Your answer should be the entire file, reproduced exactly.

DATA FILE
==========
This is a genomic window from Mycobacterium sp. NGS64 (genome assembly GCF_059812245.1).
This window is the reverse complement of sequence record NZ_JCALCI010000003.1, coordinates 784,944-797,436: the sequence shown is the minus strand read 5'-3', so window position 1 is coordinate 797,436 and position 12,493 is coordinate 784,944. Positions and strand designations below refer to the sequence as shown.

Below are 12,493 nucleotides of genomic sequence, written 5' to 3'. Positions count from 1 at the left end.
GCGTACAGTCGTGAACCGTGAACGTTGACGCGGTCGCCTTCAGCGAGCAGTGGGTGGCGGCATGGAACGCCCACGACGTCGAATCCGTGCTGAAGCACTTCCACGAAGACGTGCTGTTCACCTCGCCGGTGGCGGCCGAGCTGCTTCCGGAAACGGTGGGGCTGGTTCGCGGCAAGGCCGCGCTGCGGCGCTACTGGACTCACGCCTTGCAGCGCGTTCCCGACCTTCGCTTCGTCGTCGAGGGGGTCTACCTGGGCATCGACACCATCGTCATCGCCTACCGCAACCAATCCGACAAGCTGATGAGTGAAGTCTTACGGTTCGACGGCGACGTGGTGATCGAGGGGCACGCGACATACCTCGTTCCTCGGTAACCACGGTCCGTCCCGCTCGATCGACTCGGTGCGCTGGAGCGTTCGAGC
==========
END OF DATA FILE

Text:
This is a genomic window from Mycobacterium sp. NGS64 (genome assembly GCF_059812245.1).
This window is the reverse complement of sequence record NZ_JCALCI010000003.1, coordinates 784,944-797,436: the sequence shown is the minus strand read 5'-3', so window position 1 is coordinate 797,436 and position 12,493 is coordinate 784,944. Positions and strand designations below refer to the sequence as shown.

Below are 12,493 nucleotides of genomic sequence, written 5' to 3'. Positions count from 1 at the left end.
GCGTACAGTCGTGAACCGTGAACGTTGACGCGGTCGCCTTCAGCGAGCAGTGGGTGGCGGCATGGAACGCCCACGACGTCGAATCCGTGCTGAAGCACTTCCACGAAGACGTGCTGTTCACCTCGCCGGTGGCGGCCGAGCTGCTTCCGGAAACGGTGGGGCTGGTTCGCGGCAAGGCCGCGCTGCGGCGCTACTGGACTCACGCCTTGCAGCGCGTTCCCGACCTTCGCTTCGTCGTCGAGGGGGTCTACCTGGGCATCGACACCATCGTCATCGCCTACCGCAACCAATCCGACAAGCTGATGAGTGAAGTCTTACGGTTCGACGGCGACGTGGTGATCGAGGGGCACGCGACATACCTCGTTCCTCGGTAACCACGGTCCGTCCCGCTCGATCGACTCGGTGCGCTGGAGCGTTCGAGC